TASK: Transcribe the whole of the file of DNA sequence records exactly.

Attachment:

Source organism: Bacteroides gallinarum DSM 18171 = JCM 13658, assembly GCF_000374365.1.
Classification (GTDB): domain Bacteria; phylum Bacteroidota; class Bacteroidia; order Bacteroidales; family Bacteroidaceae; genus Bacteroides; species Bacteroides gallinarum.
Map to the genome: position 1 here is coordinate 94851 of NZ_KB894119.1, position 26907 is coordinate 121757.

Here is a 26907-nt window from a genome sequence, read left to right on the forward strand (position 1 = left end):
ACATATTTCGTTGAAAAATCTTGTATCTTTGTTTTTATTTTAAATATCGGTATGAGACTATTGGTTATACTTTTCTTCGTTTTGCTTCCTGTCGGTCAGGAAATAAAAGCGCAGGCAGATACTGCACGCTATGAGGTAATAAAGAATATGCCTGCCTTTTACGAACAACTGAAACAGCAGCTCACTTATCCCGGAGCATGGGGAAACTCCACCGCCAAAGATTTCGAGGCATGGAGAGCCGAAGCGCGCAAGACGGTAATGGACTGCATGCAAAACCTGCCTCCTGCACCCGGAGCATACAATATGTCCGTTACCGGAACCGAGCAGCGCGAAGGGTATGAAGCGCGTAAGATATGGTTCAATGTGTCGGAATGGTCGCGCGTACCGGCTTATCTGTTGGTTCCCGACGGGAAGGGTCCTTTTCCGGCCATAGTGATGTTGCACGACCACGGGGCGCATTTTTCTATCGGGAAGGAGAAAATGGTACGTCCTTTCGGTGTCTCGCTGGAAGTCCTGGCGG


Source organism: Bacteroides gallinarum DSM 18171 = JCM 13658, assembly GCF_000374365.1.
Classification (GTDB): domain Bacteria; phylum Bacteroidota; class Bacteroidia; order Bacteroidales; family Bacteroidaceae; genus Bacteroides; species Bacteroides gallinarum.
Map to the genome: position 1 here is coordinate 94851 of NZ_KB894119.1, position 26907 is coordinate 121757.

Here is a 26907-nt window from a genome sequence, read left to right on the forward strand (position 1 = left end):
ACATATTTCGTTGAAAAATCTTGTATCTTTGTTTTTATTTTAAATATCGGTATGAGACTATTGGTTATACTTTTCTTCGTTTTGCTTCCTGTCGGTCAGGAAATAAAAGCGCAGGCAGATACTGCACGCTATGAGGTAATAAAGAATATGCCTGCCTTTTACGAACAACTGAAACAGCAGCTCACTTATCCCGGAGCATGGGGAAACTCCACCGCCAAAGATTTCGAGGCATGGAGAGCCGAAGCGCGCAAGACGGTAATGGACTGCATGCAAAACCTGCCTCCTGCACCCGGAGCATACAATATGTCCGTTACCGGAACCGAGCAGCGCGAAGGGTATGAAGCGCGTAAGATATGGTTCAATGTGTCGGAATGGTCGCGCGTACCGGCTTATCTGTTGGTTCCCGACGGGAAGGGTCCTTTTCCGGCCATAGTGATGTTGCACGACCACGGGGCGCATTTTTCTATCGGGAAGGAGAAAATGGTACGTCCTTTCGGTGTCTCGCTGGAAGTCCTGGCGG